AIKEN - Behind the counter at Bath & Body Works in the Aiken Mall sits a swollen folder, more than 6 inches thick, filled with completed job applications.
That folder will continue to grow in the coming months as teenagers search for summer jobs, store manager Christina Mundy said, because there aren't enough open positions at her store.
"We have hired kids in high school. But our business doesn't flex in the summer months, so we usually don't hire summer workers," she said.
Barbara Huff, 19, knows that now.
She looked for a summer job almost a year before she landed a part-time gig at the Dollar Tree in the Aiken Mall.
She said finding her first job was hard because employers were looking for experience.
"I needed money to pay for college. I filled out applications for every store in the mall and then went to Lowe's, Home Depot, Wal-Mart - you name it. I had to just keep looking," she said.
Nationally, only about 42 percent of teens ages 16-19 seeking summer jobs will find them, according to a study released last month by the Center for Labor Studies at Boston's Northeastern University.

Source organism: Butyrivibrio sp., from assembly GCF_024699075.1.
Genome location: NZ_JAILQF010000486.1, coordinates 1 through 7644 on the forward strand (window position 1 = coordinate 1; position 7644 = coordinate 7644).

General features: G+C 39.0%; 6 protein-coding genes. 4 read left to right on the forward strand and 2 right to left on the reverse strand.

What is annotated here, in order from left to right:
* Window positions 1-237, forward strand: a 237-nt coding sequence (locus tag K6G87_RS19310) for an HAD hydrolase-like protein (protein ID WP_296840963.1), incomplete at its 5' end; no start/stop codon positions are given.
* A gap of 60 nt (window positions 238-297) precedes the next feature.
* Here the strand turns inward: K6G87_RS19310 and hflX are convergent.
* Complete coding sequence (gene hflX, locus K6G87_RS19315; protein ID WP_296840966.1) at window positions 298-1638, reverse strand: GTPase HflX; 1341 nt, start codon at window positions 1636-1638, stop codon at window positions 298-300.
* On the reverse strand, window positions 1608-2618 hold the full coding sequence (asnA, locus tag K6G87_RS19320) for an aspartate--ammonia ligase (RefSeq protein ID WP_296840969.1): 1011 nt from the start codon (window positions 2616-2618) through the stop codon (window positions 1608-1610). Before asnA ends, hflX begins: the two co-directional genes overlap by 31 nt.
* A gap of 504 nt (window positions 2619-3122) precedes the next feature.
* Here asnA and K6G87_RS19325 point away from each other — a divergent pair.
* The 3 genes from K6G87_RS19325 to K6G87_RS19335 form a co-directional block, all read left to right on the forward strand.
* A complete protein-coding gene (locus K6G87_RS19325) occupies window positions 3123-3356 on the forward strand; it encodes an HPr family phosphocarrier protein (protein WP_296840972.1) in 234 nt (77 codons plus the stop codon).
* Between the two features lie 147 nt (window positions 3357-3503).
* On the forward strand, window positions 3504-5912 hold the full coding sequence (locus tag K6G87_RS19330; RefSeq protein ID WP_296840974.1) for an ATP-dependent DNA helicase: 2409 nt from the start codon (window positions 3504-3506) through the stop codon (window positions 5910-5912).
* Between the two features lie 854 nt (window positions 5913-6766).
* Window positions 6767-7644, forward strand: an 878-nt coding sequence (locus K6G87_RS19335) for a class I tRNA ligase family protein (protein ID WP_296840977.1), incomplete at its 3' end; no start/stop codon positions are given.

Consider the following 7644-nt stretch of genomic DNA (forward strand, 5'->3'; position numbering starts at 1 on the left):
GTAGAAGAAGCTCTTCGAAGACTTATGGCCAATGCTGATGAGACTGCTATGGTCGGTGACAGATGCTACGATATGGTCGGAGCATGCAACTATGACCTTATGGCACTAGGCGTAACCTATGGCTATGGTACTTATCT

The prospect of finding summer employment is even bleaker for South Carolina and Georgia teens - only 37 percent landed jobs in South Carolina last year, and only 32 percent were successful in Georgia.
"The job outlook for teens in South Carolina and Georgia is more severe this year than the national outlook," said Andrew Sum, the author of the study. "Teens are usually the last to benefit from any job growth, and Georgia and South Carolina employment rates have been beat up pretty bad."
But fewer teens are applying for jobs in Georgia. A Junior Achievement poll released Thursday found that although 29.2 percent of teens across the country will work this summer, only 18.2 percent of Georgia's teens will bother to apply.
The study noted that Georgia's HOPE scholarship, which would lessen the need for students to earn money to pay for college, might be the reason.
While the job market looks grim for most teens this summer, some seasonable positions remain hard to fill, said Ryan Sullivan, 21, a lifeguard at Richardson's Lake Water Park in Aiken.
He said it wasn't hard to get his job.
"They advertised for this job, but I think fewer people apply because you have to take a lot of classes to get certified," he said. "Not everyone can do it."
Lamar Breaker, 16, said he started his summer job search too late, and it took him almost two months to find his job as a checkout clerk at Publix grocery store in Aiken.
"I think next summer I'll start earlier," he said.
Reach Peter G. Gilchrist at (803) 648-1395 or firstname.lastname@example.org.
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